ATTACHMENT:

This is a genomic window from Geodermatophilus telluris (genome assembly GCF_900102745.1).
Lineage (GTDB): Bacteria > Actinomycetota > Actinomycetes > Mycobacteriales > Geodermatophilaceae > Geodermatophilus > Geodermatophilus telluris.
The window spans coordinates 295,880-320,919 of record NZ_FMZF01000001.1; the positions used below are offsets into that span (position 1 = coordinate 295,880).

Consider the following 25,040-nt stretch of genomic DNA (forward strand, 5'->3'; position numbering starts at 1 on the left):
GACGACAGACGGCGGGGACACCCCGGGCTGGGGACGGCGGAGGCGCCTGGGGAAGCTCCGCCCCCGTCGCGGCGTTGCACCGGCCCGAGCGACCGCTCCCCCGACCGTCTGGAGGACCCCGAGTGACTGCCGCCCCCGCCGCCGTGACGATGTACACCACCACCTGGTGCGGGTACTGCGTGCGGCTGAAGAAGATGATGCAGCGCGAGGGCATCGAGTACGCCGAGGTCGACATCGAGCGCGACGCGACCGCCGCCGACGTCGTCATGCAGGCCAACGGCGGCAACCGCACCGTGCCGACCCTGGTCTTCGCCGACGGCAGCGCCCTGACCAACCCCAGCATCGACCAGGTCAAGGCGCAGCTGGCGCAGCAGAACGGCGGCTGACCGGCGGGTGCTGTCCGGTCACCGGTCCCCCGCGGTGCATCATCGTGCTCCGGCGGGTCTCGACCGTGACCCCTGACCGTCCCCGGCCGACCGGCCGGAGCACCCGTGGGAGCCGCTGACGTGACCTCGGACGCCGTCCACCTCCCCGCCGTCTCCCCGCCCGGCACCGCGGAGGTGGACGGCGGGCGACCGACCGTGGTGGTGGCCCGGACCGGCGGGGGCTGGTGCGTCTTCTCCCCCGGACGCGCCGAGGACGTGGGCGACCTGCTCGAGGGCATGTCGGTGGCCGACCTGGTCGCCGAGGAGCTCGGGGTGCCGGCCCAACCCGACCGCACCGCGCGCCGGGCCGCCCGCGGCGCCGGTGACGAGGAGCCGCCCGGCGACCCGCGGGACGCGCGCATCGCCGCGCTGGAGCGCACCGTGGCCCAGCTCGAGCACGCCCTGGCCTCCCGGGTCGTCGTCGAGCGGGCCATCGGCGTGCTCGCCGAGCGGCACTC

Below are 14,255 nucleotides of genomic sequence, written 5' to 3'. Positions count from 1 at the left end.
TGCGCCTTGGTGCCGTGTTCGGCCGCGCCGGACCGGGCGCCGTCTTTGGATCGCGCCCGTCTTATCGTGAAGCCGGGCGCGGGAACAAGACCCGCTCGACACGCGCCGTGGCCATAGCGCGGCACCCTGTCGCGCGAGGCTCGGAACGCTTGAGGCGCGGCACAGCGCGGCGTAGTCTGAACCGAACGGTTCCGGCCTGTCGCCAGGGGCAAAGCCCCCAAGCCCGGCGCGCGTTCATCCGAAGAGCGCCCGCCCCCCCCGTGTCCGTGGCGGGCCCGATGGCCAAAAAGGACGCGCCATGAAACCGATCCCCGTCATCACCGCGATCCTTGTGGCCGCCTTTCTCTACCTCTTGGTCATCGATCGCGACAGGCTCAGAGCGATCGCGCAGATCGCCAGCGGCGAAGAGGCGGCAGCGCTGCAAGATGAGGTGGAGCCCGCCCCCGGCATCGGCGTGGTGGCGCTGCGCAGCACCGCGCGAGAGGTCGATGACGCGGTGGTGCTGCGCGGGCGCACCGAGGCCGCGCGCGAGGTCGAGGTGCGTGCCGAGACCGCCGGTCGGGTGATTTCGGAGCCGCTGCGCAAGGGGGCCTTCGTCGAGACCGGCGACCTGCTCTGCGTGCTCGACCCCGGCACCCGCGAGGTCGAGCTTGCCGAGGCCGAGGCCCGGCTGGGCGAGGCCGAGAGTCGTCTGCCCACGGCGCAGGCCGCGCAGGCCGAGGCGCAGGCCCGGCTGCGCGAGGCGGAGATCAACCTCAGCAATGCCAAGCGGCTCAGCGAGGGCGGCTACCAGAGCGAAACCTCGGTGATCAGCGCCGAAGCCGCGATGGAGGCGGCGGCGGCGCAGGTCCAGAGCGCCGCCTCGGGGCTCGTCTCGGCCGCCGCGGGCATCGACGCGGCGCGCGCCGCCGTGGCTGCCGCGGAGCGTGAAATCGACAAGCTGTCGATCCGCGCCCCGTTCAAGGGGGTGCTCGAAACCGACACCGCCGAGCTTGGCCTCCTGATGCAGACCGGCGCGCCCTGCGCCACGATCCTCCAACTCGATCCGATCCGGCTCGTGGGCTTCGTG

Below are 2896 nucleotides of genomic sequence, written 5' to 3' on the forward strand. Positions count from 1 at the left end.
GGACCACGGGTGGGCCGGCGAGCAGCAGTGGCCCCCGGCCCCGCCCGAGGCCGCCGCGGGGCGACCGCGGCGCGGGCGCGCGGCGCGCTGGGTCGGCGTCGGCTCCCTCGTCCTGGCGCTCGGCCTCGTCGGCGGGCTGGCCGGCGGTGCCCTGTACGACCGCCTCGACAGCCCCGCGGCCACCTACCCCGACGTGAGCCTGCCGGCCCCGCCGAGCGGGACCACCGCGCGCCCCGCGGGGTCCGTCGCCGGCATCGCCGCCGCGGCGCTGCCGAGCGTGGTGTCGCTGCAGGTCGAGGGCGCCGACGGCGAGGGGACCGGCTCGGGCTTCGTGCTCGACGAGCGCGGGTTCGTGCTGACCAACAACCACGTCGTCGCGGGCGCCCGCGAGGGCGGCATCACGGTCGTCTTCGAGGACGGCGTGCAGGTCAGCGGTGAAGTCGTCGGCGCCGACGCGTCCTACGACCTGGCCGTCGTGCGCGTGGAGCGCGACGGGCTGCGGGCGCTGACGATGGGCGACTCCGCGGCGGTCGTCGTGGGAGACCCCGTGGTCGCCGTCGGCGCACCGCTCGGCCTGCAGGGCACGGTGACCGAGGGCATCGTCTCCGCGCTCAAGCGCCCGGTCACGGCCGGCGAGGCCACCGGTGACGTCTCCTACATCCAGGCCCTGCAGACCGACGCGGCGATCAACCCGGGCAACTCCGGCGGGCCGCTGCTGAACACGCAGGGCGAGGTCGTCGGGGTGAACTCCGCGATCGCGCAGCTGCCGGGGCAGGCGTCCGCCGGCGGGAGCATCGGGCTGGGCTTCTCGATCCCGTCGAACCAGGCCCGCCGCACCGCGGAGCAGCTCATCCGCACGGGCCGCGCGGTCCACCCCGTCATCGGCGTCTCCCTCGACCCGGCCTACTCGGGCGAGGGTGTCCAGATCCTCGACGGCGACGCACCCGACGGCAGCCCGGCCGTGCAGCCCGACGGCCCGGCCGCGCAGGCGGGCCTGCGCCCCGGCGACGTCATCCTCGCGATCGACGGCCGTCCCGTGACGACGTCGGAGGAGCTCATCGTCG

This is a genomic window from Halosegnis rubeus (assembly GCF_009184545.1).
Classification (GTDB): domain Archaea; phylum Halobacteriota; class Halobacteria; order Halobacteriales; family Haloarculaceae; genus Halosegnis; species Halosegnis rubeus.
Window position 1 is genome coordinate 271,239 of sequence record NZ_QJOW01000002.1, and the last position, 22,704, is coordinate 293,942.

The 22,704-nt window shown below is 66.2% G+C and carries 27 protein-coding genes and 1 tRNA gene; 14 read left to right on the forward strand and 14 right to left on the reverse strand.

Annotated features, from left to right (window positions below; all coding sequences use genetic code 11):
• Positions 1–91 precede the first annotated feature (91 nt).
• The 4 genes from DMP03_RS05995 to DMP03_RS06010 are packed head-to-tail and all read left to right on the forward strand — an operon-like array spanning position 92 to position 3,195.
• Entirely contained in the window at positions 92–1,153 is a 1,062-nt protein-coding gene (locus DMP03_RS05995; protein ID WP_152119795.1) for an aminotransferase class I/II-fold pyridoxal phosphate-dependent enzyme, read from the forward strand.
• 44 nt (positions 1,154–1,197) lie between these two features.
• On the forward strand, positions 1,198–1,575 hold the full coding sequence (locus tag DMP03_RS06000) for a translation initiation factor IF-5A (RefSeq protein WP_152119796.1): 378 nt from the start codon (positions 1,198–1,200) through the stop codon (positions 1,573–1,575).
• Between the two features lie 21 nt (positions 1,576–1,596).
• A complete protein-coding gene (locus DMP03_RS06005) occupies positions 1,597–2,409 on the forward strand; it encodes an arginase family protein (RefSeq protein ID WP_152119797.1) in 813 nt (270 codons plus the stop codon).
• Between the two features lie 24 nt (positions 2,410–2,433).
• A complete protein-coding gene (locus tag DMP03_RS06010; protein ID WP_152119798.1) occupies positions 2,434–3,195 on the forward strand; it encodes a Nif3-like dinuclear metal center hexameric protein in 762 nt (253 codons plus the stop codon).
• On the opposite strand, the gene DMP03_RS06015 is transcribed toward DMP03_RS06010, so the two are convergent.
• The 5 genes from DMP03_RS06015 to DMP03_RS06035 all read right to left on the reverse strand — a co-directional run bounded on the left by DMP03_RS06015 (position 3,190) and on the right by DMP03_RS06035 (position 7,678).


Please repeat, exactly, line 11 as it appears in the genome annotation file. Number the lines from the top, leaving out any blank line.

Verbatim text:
Classification (GTDB): domain Archaea; phylum Halobacteriota; class Halobacteria; order Halobacteriales; family Haloarculaceae; genus Halosegnis; species Halosegnis rubeus.